Some of Steve’s ghosting me–that sudden disappearance, reminded me of Denis. He had vanished several weeks ago–after we’d been messaging for two weeks and talked on the phone for two hours. That conversation ended with him saying, “We have each others’ numbers. Let’s talk or text next week about meeting.”

Denis didn’t call; he didn’t text. Soon after that, he removed his pictures and profile from that site.

From early on in this online dating, I’ve tried to approach it like my solo journeys–looking for what I can learn from ‘the people in my path’ or the ‘men in my path.’

Photo by Pixabay on Pexels.com

Denis and I shared a love for music. He suggested I’d like some of his favorite Blues artists. While I never met him, never went out to hear live music–as he’d suggested, Denis did give me new music I would have never heard. I’ve listened to a couple of those artists and really like their work. One is Joss Stone who is British. Her song, “Right to Be Wrong” seems fitting accompaniment for yesterday.

To me, the lyrics of that song are a defense for making mistakes at this time that is filled with so many challenges. I’ve talked with my therapist about the difficulties of online dating. He said that part of the problem is that there aren’t established norms for this way of forming relationships. In the old days, we knew what was expected with starting and ending conversations. Guys rarely ‘stood you up’ unlike the ghosting– just dropping out of site or not showing up that seems common with online dating. When we dated in the past, if we didn’t know the guy beforehand–say it was a blind date arranged by your friend or cousin, at least that person knew the guy was real–flesh and blood and not a stollen picture.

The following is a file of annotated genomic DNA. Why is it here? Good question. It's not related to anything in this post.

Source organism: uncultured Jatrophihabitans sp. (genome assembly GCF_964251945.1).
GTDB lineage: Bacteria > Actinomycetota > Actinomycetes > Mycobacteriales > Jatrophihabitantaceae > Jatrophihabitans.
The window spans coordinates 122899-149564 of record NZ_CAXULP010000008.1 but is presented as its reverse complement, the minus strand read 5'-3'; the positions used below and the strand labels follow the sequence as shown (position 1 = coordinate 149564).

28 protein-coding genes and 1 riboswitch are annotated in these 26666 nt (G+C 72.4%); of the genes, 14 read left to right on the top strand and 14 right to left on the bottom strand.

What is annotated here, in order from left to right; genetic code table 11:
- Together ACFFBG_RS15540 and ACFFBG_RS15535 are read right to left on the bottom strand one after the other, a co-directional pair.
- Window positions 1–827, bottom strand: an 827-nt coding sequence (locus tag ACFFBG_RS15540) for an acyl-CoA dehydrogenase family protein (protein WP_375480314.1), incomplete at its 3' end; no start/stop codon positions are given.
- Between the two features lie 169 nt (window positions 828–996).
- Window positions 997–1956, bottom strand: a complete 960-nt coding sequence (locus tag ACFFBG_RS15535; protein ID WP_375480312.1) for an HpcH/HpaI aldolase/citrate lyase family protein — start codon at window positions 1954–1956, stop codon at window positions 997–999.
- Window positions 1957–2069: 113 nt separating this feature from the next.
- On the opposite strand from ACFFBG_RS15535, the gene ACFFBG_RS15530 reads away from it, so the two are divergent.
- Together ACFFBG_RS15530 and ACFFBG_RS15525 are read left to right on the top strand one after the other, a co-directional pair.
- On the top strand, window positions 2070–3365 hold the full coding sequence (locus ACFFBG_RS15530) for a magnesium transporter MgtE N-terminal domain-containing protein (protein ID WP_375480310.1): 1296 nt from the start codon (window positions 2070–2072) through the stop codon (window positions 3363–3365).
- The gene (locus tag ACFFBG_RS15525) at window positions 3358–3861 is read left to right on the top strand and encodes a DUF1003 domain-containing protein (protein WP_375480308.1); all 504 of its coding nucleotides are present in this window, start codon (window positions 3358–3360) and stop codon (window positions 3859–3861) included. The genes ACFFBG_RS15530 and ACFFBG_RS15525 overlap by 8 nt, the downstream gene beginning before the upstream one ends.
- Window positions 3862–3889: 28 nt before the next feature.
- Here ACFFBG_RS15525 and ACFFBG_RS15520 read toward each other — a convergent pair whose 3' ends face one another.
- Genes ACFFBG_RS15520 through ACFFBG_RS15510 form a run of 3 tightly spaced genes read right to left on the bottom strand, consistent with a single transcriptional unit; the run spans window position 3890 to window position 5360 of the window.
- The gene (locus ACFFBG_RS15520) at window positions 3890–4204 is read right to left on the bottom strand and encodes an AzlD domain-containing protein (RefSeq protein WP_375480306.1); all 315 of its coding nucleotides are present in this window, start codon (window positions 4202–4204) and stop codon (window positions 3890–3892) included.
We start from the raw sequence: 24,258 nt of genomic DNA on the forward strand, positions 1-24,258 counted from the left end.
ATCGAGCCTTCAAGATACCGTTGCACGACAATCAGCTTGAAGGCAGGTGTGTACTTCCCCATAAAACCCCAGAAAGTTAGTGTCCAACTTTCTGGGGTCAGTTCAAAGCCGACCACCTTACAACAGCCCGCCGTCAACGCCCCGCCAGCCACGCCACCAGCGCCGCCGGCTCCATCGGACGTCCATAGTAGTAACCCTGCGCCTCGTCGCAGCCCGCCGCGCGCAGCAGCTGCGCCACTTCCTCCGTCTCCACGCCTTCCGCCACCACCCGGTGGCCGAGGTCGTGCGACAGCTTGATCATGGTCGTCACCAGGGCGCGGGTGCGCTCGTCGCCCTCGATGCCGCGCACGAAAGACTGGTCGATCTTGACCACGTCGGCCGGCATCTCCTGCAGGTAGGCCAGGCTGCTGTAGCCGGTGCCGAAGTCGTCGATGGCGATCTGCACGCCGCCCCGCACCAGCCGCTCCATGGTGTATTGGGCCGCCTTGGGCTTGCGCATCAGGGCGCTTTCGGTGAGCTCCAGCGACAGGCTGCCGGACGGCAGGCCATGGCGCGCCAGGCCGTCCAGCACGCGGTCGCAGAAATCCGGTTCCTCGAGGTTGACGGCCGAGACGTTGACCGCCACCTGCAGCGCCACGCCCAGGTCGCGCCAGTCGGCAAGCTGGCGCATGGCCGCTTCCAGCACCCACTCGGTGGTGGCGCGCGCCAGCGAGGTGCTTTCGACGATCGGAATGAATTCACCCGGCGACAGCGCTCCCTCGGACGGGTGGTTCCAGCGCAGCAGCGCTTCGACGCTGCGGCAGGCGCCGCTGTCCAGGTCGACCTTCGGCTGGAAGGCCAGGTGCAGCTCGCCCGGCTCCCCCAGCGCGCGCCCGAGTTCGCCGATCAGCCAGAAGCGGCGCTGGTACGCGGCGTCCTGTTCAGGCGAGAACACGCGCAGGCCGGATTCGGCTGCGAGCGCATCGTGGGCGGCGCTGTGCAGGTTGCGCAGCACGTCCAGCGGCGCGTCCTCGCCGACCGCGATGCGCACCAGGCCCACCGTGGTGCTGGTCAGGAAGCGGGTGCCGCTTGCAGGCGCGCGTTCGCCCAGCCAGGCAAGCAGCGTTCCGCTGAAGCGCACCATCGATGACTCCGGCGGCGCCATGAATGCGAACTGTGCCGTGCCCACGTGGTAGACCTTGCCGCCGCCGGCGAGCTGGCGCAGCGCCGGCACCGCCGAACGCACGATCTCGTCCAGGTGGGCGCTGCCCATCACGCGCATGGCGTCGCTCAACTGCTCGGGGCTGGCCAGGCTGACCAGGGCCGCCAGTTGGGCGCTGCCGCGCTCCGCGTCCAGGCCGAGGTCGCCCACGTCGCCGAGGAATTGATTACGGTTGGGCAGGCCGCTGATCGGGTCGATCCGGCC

My friends and family have all been supportive of me, and I know they wish me the best in finding a new life partner–but in general, they hope it’s the ‘natural way’ meaning the old way. Sometimes they’ll give advice, and I’m thinking you have no experience with online dating so you can’t give advice. Everything is so different from the old days. You can’t use the old rules of dating for this new form of meeting guys; it doesn’t work.

One of the verses of Stone’s “Right To Be Wrong” seems to fit:

“You’re entitled to your opinion

But it’s really my decision

I can’t turn back I’m on a mission

If you care don’t you dare blur my vision

Let me be all that I can be

Don’t smother me with negativity

Whatever’s out there waiting for me

I’m going to face it willingly.”

Yesterday, when I realized there would be no dinner with Steve, no last minute calls that he’d been in an accident and that’s why he hadn’t called, no other possible scenarios–I had to get out of my house. A friend had offered that if Steve didn’t show, I could join a group going out to hear a band.

I needed to drive, to be alone, to deal with my disappointment, hurt, and anger. I didn’t want anyone I knew to see me because I can’t hide how I feel; my face and voice are dead giveaways. Over those next few hours I sorted through my conversations with Steve, searched the trash for warning signs I might have missed. My sadness was soon overtaken by anger and the need to get up, brush off my heart, and fight back.

When I returned home, I logged onto the OurTime site and fired off a message at ‘Steve’ or whoever he was. In the back of my mind, I know that true scammers, men who are posing on these sites, don’t really care what I say, but I needed to say it; I’ve never been one that could go without at least trying to have the final word.

I’d been composing my words on my drive.

“So who are you really? A scammer using a hometown boy persona or a man hiding behind a bluff?”

Not long after that he called and let it ring a few times then he was off.

Later, I checked the OurTime site and he’d responded to my message.

“Well, I never?”

Just like a previous scammer, acting as if nothing had happened; no acknowledgement of any problem and no real denial of it either.

I was exhausted from my day of going through the hours, hoping, waiting to hear from the man I thought I was starting to know. I refused to feel like a fool; I was not the one who had deceived.